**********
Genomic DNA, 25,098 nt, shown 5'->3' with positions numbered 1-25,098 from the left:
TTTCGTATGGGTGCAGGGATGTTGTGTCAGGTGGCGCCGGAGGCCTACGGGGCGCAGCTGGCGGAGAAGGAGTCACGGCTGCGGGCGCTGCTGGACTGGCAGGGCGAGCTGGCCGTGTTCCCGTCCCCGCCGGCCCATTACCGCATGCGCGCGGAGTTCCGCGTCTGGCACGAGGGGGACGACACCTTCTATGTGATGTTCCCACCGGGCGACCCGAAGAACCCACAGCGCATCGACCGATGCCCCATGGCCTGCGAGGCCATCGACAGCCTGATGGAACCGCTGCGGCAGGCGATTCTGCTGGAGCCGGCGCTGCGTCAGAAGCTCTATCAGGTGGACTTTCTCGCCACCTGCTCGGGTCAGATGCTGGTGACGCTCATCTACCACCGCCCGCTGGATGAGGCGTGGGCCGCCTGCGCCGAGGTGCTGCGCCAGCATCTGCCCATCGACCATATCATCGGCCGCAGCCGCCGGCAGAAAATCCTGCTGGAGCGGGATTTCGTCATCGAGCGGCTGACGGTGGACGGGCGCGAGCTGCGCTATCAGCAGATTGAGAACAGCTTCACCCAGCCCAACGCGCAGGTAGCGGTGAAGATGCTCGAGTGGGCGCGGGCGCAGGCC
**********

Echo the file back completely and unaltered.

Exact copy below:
Genomic DNA, 25,098 nt, shown 5'->3' with positions numbered 1-25,098 from the left:
TTTCGTATGGGTGCAGGGATGTTGTGTCAGGTGGCGCCGGAGGCCTACGGGGCGCAGCTGGCGGAGAAGGAGTCACGGCTGCGGGCGCTGCTGGACTGGCAGGGCGAGCTGGCCGTGTTCCCGTCCCCGCCGGCCCATTACCGCATGCGCGCGGAGTTCCGCGTCTGGCACGAGGGGGACGACACCTTCTATGTGATGTTCCCACCGGGCGACCCGAAGAACCCACAGCGCATCGACCGATGCCCCATGGCCTGCGAGGCCATCGACAGCCTGATGGAACCGCTGCGGCAGGCGATTCTGCTGGAGCCGGCGCTGCGTCAGAAGCTCTATCAGGTGGACTTTCTCGCCACCTGCTCGGGTCAGATGCTGGTGACGCTCATCTACCACCGCCCGCTGGATGAGGCGTGGGCCGCCTGCGCCGAGGTGCTGCGCCAGCATCTGCCCATCGACCATATCATCGGCCGCAGCCGCCGGCAGAAAATCCTGCTGGAGCGGGATTTCGTCATCGAGCGGCTGACGGTGGACGGGCGCGAGCTGCGCTATCAGCAGATTGAGAACAGCTTCACCCAGCCCAACGCGCAGGTAGCGGTGAAGATGCTCGAGTGGGCGCGGGCGCAGGCC